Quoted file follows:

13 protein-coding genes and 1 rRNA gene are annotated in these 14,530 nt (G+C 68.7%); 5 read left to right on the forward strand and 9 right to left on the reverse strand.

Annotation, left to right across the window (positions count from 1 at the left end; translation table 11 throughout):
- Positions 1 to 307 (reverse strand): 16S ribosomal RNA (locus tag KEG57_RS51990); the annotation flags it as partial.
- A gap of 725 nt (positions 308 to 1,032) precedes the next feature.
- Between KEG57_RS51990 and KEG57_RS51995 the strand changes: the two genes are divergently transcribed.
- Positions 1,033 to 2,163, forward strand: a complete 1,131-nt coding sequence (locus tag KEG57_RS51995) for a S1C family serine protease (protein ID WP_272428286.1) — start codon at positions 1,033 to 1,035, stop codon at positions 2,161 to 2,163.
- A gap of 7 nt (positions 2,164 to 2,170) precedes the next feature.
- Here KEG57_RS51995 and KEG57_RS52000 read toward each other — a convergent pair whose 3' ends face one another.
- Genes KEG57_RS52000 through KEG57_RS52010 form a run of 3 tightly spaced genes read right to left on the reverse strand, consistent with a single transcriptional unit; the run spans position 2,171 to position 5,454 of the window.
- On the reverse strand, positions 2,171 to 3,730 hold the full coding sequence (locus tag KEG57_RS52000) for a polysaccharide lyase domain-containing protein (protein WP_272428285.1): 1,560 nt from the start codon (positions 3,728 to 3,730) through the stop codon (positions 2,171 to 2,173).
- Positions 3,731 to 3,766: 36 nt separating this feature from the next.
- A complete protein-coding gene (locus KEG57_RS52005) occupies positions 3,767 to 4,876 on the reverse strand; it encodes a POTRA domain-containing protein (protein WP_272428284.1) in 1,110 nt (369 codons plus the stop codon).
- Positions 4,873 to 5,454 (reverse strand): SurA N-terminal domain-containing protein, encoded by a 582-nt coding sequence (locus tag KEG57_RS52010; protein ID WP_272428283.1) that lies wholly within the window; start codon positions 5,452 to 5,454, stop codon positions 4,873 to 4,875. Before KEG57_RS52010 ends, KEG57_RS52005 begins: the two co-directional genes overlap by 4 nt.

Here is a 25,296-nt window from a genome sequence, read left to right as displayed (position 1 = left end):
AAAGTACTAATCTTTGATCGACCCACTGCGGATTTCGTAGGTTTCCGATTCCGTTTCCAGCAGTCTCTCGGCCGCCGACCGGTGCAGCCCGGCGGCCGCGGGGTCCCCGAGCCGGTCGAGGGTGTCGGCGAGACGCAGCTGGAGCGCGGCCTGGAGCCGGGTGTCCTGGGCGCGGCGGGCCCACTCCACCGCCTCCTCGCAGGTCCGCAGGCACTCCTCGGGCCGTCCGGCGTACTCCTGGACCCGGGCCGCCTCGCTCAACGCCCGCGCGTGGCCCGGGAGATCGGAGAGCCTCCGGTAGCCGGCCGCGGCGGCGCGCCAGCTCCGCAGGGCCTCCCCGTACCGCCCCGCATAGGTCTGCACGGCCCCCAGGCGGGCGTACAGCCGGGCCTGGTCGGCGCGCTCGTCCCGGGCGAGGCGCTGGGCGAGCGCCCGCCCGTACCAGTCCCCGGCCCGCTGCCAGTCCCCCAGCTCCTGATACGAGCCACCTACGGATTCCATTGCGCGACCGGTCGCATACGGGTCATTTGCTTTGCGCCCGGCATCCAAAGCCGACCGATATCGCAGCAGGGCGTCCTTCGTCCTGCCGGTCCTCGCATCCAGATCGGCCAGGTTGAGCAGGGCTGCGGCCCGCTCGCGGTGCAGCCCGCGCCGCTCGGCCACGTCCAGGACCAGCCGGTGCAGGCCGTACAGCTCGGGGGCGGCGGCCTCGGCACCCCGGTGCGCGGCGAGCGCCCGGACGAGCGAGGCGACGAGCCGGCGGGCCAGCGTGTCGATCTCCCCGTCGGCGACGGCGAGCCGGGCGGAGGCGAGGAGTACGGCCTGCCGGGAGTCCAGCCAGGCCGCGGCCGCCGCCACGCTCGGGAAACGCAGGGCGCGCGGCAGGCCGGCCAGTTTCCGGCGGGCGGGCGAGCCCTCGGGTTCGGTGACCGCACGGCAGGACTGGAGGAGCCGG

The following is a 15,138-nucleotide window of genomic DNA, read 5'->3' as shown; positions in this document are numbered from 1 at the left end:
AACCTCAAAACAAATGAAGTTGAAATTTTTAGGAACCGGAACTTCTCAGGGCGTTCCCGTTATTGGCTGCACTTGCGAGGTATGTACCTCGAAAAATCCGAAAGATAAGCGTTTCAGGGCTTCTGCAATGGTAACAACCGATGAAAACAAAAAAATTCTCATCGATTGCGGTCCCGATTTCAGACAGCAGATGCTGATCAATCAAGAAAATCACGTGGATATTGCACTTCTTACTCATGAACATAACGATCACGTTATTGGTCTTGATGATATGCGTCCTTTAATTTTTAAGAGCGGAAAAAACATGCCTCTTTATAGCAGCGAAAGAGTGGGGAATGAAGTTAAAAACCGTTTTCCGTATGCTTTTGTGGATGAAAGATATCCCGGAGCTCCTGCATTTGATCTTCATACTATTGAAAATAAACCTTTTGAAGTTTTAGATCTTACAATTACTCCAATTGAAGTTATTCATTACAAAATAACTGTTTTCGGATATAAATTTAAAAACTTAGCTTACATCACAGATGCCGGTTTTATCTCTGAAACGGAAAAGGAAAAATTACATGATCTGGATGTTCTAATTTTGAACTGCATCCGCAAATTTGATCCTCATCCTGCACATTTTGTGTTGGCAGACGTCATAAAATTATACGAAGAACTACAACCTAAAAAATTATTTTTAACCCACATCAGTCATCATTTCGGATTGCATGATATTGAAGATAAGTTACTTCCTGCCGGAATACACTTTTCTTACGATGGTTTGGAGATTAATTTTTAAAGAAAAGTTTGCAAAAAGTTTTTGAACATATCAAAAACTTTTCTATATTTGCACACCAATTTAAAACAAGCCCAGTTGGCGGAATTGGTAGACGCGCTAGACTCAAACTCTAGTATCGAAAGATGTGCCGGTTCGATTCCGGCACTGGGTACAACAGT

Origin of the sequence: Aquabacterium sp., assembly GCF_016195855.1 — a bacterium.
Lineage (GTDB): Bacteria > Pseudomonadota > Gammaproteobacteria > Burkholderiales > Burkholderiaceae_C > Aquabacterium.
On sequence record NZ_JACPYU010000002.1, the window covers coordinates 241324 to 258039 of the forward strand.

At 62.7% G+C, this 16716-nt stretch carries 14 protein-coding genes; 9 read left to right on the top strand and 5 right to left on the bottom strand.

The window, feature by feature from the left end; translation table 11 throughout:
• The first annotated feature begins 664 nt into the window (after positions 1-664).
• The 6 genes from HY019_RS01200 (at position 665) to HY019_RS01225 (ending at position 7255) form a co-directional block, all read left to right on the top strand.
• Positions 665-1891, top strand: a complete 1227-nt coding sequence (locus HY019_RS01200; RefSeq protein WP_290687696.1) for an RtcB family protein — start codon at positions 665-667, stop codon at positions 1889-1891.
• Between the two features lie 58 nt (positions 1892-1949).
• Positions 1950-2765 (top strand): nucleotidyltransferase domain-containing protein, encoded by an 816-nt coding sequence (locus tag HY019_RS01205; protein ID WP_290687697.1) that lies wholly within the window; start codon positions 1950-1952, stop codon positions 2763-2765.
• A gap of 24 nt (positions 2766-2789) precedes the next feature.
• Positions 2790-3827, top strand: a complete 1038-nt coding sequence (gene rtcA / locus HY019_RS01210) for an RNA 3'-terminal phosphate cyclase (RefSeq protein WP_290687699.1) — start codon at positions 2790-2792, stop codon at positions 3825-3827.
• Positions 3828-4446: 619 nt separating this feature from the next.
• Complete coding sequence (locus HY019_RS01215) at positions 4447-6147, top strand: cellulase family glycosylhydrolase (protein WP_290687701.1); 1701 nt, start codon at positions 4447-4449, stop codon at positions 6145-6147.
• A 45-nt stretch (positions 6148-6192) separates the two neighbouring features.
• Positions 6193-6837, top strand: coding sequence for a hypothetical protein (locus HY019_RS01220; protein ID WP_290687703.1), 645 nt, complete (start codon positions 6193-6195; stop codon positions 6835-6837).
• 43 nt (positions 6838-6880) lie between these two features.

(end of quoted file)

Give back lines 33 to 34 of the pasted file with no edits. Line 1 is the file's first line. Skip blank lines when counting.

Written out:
• Positions 6193-6837, top strand: coding sequence for a hypothetical protein (locus HY019_RS01220; protein ID WP_290687703.1), 645 nt, complete (start codon positions 6193-6195; stop codon positions 6835-6837).
• 43 nt (positions 6838-6880) lie between these two features.